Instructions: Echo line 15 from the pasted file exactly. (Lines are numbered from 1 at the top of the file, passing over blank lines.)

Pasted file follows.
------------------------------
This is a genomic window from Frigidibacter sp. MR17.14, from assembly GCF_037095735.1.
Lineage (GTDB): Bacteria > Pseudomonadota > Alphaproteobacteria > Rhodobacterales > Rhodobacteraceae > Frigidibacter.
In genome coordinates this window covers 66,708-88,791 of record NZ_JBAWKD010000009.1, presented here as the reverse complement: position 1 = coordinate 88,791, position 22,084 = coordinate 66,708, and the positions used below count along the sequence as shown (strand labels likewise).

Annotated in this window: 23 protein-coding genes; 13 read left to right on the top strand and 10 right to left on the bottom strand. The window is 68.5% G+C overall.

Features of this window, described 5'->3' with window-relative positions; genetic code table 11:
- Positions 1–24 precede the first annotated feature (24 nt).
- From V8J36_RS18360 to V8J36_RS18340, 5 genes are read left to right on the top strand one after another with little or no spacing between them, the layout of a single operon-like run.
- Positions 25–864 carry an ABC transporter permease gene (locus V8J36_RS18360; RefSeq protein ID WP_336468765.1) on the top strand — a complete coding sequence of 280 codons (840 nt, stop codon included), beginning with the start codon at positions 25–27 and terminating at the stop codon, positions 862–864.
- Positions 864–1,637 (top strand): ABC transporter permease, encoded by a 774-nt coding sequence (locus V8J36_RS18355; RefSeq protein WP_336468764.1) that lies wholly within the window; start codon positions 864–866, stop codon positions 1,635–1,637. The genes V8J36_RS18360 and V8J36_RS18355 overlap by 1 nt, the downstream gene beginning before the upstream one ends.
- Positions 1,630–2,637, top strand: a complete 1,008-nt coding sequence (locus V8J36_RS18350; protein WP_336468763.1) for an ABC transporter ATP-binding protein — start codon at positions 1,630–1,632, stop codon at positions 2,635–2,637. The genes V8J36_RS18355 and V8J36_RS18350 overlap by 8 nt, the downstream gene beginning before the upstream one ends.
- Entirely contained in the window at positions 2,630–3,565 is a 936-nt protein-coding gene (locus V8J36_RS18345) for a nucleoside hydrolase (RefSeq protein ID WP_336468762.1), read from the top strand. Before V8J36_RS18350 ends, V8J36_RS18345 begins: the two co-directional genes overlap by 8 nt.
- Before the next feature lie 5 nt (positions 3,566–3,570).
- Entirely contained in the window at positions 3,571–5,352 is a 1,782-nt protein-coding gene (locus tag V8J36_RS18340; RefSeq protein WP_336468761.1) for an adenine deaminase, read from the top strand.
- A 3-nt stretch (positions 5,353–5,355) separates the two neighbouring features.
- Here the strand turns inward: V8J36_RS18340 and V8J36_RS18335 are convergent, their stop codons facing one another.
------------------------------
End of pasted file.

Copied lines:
- Here the strand turns inward: V8J36_RS18340 and V8J36_RS18335 are convergent, their stop codons facing one another.